4. the impact of these changes on patterns of overall full strength spirit consumption, including any increased consumption of standard drinks of alcohol;
  5. the evidence underpinning the claims of significant public health benefit in the increase of excise on this category of alcohol;
  6. applicability of incentives to encourage production and consumption of lower alcohol content beverages;
  7. the modelling underpinning the Government's revenue estimates of this measure;
  8. the effectiveness of excise increases as a tool in reducing the levels of alcohol related harm;
  9. the empirical evidence on which the government's decision to increase the excise on ready-to-drink alcohol beverages was based; and
  10. the effect of alternative means of limiting excessive alcohol consumption and levels of alcohol related harm among young people.
New materials about Faces & Voices

Thanks to recovery advocates Cheryl Floyd, PRO-A; Walter Ginter, National Alliance of Methadone Advocates; Lisa Mojer-Torres; Bev Haberle, PRO-ACT; Tom Hill, Altarum Institute; Andre Johnson, Detroit Recovery Project; Carol McDaid, Capitol Decisions; Jane Pressly, FAVOR South Carolina Greenville chapter; Phillip Valentine, Connecticut Community for Addiction Recovery; Tonya Wheeler, Advocates for Recovery Colorado; and Faces & Voices Tom Coderre for their help in developing some new materials about Faces & Voices and recovery advocacy.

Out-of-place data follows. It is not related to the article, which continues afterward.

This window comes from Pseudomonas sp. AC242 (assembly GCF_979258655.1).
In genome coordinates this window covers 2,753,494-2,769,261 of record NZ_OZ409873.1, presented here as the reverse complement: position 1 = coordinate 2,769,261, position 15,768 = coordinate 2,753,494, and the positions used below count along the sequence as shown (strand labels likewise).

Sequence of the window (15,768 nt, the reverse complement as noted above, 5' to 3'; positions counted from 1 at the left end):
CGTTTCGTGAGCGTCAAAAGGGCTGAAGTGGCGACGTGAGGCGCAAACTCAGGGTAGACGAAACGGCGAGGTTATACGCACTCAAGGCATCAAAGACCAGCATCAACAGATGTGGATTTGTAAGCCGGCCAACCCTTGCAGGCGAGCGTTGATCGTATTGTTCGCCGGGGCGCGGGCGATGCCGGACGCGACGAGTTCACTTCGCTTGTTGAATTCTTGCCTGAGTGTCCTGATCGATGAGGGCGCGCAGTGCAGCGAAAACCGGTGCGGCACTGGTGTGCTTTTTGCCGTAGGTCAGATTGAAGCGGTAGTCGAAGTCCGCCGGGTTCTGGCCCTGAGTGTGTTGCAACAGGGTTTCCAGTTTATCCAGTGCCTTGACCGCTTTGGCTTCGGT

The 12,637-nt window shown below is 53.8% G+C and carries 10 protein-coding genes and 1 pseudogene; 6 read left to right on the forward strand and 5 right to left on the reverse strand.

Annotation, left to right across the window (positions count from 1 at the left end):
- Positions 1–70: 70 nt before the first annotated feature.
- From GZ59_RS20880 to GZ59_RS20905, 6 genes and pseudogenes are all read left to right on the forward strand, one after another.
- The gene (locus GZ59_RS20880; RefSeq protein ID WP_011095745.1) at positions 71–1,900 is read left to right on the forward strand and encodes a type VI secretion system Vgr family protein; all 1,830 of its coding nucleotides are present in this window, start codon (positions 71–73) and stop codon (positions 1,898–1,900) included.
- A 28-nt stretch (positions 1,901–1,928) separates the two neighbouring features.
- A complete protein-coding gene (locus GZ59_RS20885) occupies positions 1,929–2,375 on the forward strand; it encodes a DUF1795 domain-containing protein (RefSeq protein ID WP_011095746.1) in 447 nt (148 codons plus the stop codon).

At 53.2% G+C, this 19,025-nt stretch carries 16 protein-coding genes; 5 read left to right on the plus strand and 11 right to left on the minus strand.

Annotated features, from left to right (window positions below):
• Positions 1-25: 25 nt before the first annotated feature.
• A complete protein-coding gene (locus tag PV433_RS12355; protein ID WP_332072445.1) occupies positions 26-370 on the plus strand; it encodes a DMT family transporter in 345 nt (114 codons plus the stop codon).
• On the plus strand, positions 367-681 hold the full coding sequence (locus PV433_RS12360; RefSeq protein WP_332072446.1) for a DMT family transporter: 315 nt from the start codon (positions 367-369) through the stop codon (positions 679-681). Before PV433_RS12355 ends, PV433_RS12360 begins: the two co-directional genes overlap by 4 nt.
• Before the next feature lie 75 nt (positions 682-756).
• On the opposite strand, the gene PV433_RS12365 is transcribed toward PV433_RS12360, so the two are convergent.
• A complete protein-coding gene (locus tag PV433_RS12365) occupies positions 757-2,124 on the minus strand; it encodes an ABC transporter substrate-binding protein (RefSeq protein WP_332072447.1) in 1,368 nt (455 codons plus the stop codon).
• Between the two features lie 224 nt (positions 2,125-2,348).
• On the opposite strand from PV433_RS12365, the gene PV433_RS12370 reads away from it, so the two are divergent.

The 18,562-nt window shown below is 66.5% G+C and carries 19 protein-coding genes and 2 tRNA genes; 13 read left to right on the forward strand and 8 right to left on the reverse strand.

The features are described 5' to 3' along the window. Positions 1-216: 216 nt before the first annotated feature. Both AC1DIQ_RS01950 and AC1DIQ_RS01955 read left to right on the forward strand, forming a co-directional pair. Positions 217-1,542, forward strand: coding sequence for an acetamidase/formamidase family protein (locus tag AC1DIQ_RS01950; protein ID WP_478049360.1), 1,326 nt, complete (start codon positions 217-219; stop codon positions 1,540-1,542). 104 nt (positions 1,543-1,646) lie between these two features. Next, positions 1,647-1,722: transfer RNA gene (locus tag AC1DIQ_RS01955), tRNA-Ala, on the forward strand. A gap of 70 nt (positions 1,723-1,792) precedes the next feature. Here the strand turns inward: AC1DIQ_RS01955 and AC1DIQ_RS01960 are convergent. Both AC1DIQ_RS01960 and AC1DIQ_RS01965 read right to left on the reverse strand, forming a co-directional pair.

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Recovery-based care project

Faces & Voices is partnering with the National Conference of State Legislatures (NCSL), the National Association of State Alcohol and Drug Abuse Directors (NASADAD) and the State Associations of Addiction Services (SAAS) in a project to educate state legislators and legislative staff about recovery-based care for addiction.